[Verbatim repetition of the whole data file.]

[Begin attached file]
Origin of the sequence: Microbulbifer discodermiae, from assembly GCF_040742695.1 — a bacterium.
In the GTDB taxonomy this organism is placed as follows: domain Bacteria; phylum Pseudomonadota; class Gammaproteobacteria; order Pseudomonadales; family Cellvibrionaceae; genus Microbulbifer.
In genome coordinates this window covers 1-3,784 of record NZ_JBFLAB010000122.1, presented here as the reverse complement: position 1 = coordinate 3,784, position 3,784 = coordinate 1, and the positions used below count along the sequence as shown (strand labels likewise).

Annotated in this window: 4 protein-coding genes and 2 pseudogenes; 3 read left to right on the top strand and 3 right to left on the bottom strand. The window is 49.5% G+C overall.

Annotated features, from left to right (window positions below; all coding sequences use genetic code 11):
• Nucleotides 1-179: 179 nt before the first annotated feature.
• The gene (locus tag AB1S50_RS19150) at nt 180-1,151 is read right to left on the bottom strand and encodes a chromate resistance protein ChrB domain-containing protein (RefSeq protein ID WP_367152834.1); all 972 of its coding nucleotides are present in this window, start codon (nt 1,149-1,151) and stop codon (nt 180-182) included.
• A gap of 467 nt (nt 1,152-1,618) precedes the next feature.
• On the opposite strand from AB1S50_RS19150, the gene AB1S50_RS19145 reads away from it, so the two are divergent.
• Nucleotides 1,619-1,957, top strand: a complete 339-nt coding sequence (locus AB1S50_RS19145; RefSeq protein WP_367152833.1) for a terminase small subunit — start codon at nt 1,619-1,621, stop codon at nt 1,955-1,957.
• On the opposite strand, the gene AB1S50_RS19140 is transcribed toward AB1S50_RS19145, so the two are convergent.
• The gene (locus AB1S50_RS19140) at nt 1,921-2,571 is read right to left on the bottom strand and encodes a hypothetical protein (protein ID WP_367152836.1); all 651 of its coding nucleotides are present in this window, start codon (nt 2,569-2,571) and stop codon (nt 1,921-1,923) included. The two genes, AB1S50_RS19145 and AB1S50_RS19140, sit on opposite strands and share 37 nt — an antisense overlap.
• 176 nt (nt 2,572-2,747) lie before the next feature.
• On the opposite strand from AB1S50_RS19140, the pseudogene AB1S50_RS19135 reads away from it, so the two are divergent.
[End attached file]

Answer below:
Origin of the sequence: Microbulbifer discodermiae, from assembly GCF_040742695.1 — a bacterium.
In the GTDB taxonomy this organism is placed as follows: domain Bacteria; phylum Pseudomonadota; class Gammaproteobacteria; order Pseudomonadales; family Cellvibrionaceae; genus Microbulbifer.
In genome coordinates this window covers 1-3,784 of record NZ_JBFLAB010000122.1, presented here as the reverse complement: position 1 = coordinate 3,784, position 3,784 = coordinate 1, and the positions used below count along the sequence as shown (strand labels likewise).

Annotated in this window: 4 protein-coding genes and 2 pseudogenes; 3 read left to right on the top strand and 3 right to left on the bottom strand. The window is 49.5% G+C overall.

Annotated features, from left to right (window positions below; all coding sequences use genetic code 11):
• Nucleotides 1-179: 179 nt before the first annotated feature.
• The gene (locus tag AB1S50_RS19150) at nt 180-1,151 is read right to left on the bottom strand and encodes a chromate resistance protein ChrB domain-containing protein (RefSeq protein ID WP_367152834.1); all 972 of its coding nucleotides are present in this window, start codon (nt 1,149-1,151) and stop codon (nt 180-182) included.
• A gap of 467 nt (nt 1,152-1,618) precedes the next feature.
• On the opposite strand from AB1S50_RS19150, the gene AB1S50_RS19145 reads away from it, so the two are divergent.
• Nucleotides 1,619-1,957, top strand: a complete 339-nt coding sequence (locus AB1S50_RS19145; RefSeq protein WP_367152833.1) for a terminase small subunit — start codon at nt 1,619-1,621, stop codon at nt 1,955-1,957.
• On the opposite strand, the gene AB1S50_RS19140 is transcribed toward AB1S50_RS19145, so the two are convergent.
• The gene (locus AB1S50_RS19140) at nt 1,921-2,571 is read right to left on the bottom strand and encodes a hypothetical protein (protein ID WP_367152836.1); all 651 of its coding nucleotides are present in this window, start codon (nt 2,569-2,571) and stop codon (nt 1,921-1,923) included. The two genes, AB1S50_RS19145 and AB1S50_RS19140, sit on opposite strands and share 37 nt — an antisense overlap.
• 176 nt (nt 2,572-2,747) lie before the next feature.
• On the opposite strand from AB1S50_RS19140, the pseudogene AB1S50_RS19135 reads away from it, so the two are divergent.